Every now and then a distributor will get a little side-steppy about showing an upcoming film, like Focus Features was earlier this month about showing Hollywoodland (9.8). To guys like me, I mean. They had long-lead screenings of Allen Coulter‘s film in early June, and then a screening last Friday that a columnist colleague went to. But now it’s looking like I’ll catch it sometime in late July. Great…I’ve been following this film for about four years now.

Here’s a piece I wrote in August 2002 about the Polish Brothers and the version they were hoping to shoot at the time (Paul Bernbaum’s script was then called Truth, Justice and the American Way), and their interest in casting Kyle MacLachlan in the Reeves role.
Four years in the making, and Hollywoodland finally opens in seven weeks, and yet there’s no offficial website. And no decent photos of Ben Affleck as Reeves, or Affleck in the blue Superman suit. Or sizable photos of any kind from the film on the web. What’s up with all that?
Obviously an order has gone out to keep Hollywoodland under wraps until a certain date in (probably) early August, so I guess it’ll be like that next-to-last scene in The Wild Bunch with everyone sitting around until a deep-voiced publicist from Focus finally calls and says Bill Holden-style, “Let’s go.”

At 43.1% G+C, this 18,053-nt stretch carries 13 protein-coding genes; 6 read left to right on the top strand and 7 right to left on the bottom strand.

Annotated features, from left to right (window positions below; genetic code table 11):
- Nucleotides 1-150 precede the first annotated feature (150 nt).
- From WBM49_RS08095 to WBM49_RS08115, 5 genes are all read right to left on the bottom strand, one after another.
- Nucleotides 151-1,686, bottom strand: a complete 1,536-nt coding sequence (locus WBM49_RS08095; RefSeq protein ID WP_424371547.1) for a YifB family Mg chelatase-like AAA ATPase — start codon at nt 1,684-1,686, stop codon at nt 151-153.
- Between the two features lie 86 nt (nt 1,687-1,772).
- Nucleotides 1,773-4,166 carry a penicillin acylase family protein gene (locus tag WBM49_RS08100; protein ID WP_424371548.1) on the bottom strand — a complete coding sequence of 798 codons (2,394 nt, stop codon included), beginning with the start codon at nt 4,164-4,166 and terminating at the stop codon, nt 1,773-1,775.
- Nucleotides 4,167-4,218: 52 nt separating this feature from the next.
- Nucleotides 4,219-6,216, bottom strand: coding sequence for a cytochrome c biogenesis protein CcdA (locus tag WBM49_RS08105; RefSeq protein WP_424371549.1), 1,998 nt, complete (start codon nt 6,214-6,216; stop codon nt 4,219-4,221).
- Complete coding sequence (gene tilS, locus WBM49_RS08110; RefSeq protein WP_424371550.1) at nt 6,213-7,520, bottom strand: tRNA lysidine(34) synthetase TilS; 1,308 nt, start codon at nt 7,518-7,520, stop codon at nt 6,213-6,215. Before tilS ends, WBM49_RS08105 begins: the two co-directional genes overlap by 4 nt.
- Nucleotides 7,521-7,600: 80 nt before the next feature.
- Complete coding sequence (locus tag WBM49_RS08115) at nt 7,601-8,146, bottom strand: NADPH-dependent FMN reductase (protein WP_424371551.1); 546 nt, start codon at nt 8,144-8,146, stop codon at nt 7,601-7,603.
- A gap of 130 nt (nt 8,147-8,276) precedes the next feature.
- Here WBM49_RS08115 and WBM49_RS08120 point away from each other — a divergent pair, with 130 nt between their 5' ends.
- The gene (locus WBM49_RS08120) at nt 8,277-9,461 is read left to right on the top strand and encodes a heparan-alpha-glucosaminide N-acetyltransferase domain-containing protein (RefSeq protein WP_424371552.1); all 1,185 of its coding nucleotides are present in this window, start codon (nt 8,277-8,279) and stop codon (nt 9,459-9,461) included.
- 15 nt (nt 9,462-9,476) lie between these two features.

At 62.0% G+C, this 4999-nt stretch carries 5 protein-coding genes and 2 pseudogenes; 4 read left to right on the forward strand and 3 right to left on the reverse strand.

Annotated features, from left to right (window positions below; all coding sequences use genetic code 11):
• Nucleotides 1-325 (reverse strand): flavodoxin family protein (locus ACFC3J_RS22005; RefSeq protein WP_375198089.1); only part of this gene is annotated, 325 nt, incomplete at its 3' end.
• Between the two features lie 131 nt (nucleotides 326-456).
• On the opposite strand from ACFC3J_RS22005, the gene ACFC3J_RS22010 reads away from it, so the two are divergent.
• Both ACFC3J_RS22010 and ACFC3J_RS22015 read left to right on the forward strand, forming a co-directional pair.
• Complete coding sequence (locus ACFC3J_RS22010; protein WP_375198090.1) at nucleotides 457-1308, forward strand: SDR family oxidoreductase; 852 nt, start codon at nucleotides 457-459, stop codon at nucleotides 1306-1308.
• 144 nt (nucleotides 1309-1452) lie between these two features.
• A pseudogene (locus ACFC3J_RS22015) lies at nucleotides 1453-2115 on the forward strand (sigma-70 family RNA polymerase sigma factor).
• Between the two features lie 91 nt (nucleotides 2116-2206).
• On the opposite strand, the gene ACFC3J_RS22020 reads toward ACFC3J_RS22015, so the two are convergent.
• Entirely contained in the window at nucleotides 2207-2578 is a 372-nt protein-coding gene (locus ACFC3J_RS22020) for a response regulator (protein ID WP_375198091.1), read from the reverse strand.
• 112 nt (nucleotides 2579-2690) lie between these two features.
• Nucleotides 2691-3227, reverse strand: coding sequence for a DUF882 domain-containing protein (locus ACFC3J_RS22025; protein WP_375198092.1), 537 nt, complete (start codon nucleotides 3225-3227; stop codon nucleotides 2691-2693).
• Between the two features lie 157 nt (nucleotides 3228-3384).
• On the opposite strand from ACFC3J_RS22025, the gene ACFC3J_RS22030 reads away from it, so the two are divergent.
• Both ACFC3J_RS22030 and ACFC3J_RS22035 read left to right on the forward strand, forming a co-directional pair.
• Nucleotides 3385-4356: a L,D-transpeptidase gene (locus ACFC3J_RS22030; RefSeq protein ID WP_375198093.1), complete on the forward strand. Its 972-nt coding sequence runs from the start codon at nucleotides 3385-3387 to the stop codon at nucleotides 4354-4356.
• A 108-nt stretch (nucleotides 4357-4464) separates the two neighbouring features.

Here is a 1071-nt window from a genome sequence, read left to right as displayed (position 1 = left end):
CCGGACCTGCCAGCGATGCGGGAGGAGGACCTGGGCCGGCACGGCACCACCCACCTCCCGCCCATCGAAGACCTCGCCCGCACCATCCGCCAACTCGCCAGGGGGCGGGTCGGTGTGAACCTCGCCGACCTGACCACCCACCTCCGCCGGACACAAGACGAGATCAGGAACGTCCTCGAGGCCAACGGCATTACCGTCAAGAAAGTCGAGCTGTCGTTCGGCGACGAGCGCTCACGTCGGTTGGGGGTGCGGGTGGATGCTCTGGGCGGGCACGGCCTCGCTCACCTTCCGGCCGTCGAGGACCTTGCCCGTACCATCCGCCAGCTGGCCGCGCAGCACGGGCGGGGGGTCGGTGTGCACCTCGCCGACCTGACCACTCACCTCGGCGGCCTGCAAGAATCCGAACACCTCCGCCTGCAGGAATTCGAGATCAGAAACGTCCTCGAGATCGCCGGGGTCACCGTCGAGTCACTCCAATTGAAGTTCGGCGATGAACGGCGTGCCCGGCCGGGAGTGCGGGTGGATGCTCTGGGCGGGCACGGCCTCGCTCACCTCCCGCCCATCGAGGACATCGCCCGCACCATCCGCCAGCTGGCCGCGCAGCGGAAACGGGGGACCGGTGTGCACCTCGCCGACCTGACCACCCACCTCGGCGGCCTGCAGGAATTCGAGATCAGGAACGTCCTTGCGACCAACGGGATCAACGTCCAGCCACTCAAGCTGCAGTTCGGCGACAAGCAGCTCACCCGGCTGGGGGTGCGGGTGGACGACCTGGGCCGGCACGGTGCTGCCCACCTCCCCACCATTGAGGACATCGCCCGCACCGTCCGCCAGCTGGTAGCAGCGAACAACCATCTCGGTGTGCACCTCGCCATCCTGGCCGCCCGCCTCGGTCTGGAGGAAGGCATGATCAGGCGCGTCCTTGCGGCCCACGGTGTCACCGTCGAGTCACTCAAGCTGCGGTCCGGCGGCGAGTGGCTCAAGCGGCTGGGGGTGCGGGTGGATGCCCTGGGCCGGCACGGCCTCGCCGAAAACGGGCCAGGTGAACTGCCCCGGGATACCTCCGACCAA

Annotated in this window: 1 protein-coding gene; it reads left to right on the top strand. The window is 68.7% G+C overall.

Hearing from two journo pals doesn’t constitute a consensus, but June Guy and Friday Guy both like and admire Hollywoodland. Friday Guy is saying that Affleck’s performance as the doomed George Reeves is a kind of breakthrough for him. He didn’t exactly say it’s the best performance he’s given since Changing Lanes, but it sounds like it may be. It’s a supporting role. Affleck’s scenes are all flashbacks, as the film is mainly about a shamus, played by Adrien Brody, looking into Reeves’ apparent suicide.
Friday Guy says Affleck “has made some questionable choices in years past, but Hollywoodland shows how good he can be in the right part and in the right film, and with a very good director like Alan Coulter.” They both say it’s basically Brody’s film, but that Bob Hoskins and Diane Lane, as an MGM studio chief and his unfaithful wife, are also quite good. Robin Tunney, Joe Spano, Molly Parker and Dash Mohok also star.